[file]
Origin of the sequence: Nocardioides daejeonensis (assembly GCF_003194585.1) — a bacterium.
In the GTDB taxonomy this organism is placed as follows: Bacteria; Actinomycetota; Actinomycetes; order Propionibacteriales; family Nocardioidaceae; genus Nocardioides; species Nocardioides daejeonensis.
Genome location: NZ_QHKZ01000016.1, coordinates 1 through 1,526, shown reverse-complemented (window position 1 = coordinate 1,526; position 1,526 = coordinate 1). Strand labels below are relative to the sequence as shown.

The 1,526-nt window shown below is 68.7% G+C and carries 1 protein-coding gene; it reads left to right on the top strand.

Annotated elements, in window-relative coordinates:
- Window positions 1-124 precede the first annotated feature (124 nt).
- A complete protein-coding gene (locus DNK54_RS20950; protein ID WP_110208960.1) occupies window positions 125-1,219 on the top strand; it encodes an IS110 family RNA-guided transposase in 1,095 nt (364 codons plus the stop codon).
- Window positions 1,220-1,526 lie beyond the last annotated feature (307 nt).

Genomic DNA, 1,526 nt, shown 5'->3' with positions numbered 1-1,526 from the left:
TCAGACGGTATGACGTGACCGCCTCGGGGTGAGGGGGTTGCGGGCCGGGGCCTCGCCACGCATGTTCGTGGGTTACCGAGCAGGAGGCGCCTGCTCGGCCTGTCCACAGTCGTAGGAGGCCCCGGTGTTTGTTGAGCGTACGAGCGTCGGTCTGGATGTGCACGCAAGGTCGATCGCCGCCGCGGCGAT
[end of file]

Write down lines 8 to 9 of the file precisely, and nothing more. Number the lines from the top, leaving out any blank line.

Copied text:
- Window positions 1,220-1,526 lie beyond the last annotated feature (307 nt).

Genomic DNA, 1,526 nt, shown 5'->3' with positions numbered 1-1,526 from the left: